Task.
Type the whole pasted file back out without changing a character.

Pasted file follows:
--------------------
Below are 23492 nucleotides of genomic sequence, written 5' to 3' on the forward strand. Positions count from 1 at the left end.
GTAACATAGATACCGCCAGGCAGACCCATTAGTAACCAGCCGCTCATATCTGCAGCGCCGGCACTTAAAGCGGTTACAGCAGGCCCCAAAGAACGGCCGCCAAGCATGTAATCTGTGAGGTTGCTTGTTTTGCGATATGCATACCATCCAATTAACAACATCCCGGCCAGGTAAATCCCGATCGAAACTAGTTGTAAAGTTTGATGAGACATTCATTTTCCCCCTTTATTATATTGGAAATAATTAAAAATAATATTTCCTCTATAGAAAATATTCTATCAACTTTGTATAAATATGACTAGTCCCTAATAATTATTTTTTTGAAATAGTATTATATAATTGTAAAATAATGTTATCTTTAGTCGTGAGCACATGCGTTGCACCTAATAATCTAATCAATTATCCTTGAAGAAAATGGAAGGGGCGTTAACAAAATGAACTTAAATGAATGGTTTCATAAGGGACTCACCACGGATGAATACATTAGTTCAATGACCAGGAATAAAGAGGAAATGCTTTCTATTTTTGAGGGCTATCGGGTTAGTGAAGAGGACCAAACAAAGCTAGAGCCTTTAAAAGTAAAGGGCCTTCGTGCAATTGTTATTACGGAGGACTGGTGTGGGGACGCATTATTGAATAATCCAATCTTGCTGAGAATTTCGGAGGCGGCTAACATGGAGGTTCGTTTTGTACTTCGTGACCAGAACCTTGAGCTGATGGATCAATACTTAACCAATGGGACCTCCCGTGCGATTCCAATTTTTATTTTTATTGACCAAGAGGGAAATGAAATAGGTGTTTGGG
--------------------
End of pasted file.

Below are 23492 nucleotides of genomic sequence, written 5' to 3' on the forward strand. Positions count from 1 at the left end.
GTAACATAGATACCGCCAGGCAGACCCATTAGTAACCAGCCGCTCATATCTGCAGCGCCGGCACTTAAAGCGGTTACAGCAGGCCCCAAAGAACGGCCGCCAAGCATGTAATCTGTGAGGTTGCTTGTTTTGCGATATGCATACCATCCAATTAACAACATCCCGGCCAGGTAAATCCCGATCGAAACTAGTTGTAAAGTTTGATGAGACATTCATTTTCCCCCTTTATTATATTGGAAATAATTAAAAATAATATTTCCTCTATAGAAAATATTCTATCAACTTTGTATAAATATGACTAGTCCCTAATAATTATTTTTTTGAAATAGTATTATATAATTGTAAAATAATGTTATCTTTAGTCGTGAGCACATGCGTTGCACCTAATAATCTAATCAATTATCCTTGAAGAAAATGGAAGGGGCGTTAACAAAATGAACTTAAATGAATGGTTTCATAAGGGACTCACCACGGATGAATACATTAGTTCAATGACCAGGAATAAAGAGGAAATGCTTTCTATTTTTGAGGGCTATCGGGTTAGTGAAGAGGACCAAACAAAGCTAGAGCCTTTAAAAGTAAAGGGCCTTCGTGCAATTGTTATTACGGAGGACTGGTGTGGGGACGCATTATTGAATAATCCAATCTTGCTGAGAATTTCGGAGGCGGCTAACATGGAGGTTCGTTTTGTACTTCGTGACCAGAACCTTGAGCTGATGGATCAATACTTAACCAATGGGACCTCCCGTGCGATTCCAATTTTTATTTTTATTGACCAAGAGGGAAATGAAATAGGTGTTTGGG